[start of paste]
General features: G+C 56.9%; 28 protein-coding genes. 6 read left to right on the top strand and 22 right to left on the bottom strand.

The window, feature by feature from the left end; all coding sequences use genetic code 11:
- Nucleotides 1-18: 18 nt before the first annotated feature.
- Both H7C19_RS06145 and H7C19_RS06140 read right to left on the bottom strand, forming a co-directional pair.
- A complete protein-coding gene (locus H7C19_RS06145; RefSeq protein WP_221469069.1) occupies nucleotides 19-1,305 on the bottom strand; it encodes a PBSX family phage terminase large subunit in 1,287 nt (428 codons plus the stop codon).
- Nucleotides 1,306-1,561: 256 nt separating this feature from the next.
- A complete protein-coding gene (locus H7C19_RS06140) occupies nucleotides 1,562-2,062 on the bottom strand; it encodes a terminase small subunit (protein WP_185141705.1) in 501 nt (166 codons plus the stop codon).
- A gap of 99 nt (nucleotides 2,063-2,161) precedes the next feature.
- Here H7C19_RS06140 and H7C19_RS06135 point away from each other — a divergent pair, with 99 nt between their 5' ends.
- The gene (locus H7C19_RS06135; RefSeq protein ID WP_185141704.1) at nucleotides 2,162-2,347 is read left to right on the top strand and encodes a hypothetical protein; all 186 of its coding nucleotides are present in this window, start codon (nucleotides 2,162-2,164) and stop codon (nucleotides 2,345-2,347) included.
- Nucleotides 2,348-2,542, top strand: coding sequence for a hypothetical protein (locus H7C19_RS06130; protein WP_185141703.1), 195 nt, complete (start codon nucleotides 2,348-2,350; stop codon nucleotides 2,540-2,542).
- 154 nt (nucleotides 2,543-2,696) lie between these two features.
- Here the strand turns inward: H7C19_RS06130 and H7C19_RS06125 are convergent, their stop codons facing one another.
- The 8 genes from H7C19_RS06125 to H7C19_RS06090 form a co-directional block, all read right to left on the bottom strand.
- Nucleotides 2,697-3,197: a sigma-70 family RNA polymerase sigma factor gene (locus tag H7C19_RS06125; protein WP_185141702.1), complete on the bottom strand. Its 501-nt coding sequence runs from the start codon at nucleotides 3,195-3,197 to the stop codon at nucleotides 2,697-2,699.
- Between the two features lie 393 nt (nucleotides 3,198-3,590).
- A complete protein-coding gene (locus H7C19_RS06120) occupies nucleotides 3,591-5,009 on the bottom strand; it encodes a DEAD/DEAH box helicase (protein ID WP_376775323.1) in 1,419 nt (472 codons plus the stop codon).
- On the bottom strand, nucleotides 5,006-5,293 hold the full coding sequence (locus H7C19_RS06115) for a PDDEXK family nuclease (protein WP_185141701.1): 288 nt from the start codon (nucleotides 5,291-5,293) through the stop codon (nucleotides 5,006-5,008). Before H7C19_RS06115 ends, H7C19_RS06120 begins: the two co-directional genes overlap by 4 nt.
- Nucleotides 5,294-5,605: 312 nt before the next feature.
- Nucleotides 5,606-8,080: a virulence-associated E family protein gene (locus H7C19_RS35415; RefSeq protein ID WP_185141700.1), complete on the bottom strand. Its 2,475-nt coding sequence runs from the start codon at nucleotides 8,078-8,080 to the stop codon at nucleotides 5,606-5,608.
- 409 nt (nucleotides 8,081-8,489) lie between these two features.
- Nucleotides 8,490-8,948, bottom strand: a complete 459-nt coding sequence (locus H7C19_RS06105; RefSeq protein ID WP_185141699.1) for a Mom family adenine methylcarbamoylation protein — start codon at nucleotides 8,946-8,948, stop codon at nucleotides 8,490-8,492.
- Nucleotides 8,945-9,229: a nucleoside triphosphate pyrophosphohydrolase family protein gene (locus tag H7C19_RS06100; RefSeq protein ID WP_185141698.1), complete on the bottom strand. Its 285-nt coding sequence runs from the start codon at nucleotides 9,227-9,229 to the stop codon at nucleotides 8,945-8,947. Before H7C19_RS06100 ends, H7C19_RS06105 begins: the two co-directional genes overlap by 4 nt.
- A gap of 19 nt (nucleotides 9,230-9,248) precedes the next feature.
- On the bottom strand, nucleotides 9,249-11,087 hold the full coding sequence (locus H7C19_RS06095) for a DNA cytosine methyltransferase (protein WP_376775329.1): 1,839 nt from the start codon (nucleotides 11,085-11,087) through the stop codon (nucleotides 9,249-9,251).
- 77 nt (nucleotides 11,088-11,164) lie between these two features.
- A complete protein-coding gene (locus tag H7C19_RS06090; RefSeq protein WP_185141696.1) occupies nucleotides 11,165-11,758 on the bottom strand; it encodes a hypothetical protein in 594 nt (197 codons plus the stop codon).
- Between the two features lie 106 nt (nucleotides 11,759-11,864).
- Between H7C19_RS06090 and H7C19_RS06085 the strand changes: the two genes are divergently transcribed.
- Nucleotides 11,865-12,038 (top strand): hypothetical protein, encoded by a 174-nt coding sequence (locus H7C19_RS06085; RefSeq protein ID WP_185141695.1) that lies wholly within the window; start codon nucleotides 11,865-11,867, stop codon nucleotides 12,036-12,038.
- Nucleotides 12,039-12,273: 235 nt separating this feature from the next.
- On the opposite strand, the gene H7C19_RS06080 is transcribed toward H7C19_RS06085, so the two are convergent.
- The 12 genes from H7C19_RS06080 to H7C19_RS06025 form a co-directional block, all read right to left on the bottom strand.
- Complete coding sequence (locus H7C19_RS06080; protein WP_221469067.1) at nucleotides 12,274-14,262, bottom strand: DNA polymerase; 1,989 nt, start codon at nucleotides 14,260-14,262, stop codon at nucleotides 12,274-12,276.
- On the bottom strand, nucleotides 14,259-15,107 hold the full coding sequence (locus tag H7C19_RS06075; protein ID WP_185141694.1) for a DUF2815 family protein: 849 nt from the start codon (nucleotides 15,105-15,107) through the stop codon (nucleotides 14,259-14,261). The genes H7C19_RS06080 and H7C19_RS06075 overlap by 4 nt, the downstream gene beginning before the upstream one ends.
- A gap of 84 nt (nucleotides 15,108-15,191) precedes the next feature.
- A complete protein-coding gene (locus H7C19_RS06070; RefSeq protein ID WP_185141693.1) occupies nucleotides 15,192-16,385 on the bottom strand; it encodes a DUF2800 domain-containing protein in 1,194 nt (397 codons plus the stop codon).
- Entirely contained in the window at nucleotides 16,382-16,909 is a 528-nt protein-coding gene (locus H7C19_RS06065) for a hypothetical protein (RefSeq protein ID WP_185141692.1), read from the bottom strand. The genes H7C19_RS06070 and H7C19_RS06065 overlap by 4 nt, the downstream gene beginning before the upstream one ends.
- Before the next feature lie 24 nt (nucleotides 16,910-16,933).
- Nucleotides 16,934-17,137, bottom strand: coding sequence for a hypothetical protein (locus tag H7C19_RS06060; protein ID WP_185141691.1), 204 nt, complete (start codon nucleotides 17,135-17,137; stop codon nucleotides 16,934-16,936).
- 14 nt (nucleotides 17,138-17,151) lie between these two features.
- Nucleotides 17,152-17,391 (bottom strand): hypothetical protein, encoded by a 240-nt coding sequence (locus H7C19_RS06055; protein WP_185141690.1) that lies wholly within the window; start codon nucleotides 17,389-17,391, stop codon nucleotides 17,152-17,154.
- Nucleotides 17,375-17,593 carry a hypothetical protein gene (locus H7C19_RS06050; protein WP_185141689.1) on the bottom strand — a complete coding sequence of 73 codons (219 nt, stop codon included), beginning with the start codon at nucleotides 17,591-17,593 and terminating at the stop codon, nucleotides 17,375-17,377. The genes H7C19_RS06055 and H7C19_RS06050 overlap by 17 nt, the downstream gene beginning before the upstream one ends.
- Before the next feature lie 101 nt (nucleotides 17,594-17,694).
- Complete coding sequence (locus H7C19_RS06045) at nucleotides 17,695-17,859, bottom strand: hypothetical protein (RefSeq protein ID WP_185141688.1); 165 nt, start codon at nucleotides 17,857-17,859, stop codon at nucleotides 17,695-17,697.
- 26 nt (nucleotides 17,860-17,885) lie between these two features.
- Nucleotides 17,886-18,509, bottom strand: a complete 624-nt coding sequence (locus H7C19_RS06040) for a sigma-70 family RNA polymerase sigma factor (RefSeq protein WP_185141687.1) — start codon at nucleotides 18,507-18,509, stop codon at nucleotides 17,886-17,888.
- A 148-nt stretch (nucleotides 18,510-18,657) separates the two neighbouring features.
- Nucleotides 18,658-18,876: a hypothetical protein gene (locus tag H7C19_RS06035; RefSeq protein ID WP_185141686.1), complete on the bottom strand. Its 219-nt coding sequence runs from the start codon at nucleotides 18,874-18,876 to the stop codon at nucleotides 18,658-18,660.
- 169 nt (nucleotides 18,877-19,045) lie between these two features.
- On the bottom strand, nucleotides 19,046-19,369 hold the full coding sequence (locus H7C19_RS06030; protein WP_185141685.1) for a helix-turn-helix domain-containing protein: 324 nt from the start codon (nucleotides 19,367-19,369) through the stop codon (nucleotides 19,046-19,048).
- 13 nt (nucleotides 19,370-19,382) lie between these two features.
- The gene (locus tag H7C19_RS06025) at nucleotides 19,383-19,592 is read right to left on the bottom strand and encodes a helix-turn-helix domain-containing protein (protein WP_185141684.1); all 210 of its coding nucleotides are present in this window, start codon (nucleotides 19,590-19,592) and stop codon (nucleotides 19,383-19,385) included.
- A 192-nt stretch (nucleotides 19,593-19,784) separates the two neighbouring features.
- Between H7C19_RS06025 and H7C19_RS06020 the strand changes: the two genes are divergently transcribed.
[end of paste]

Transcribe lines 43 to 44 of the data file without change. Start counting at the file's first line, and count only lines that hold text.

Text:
- Nucleotides 17,375-17,593 carry a hypothetical protein gene (locus H7C19_RS06050; protein WP_185141689.1) on the bottom strand — a complete coding sequence of 73 codons (219 nt, stop codon included), beginning with the start codon at nucleotides 17,591-17,593 and terminating at the stop codon, nucleotides 17,375-17,377. The genes H7C19_RS06055 and H7C19_RS06050 overlap by 17 nt, the downstream gene beginning before the upstream one ends.
- Before the next feature lie 101 nt (nucleotides 17,594-17,694).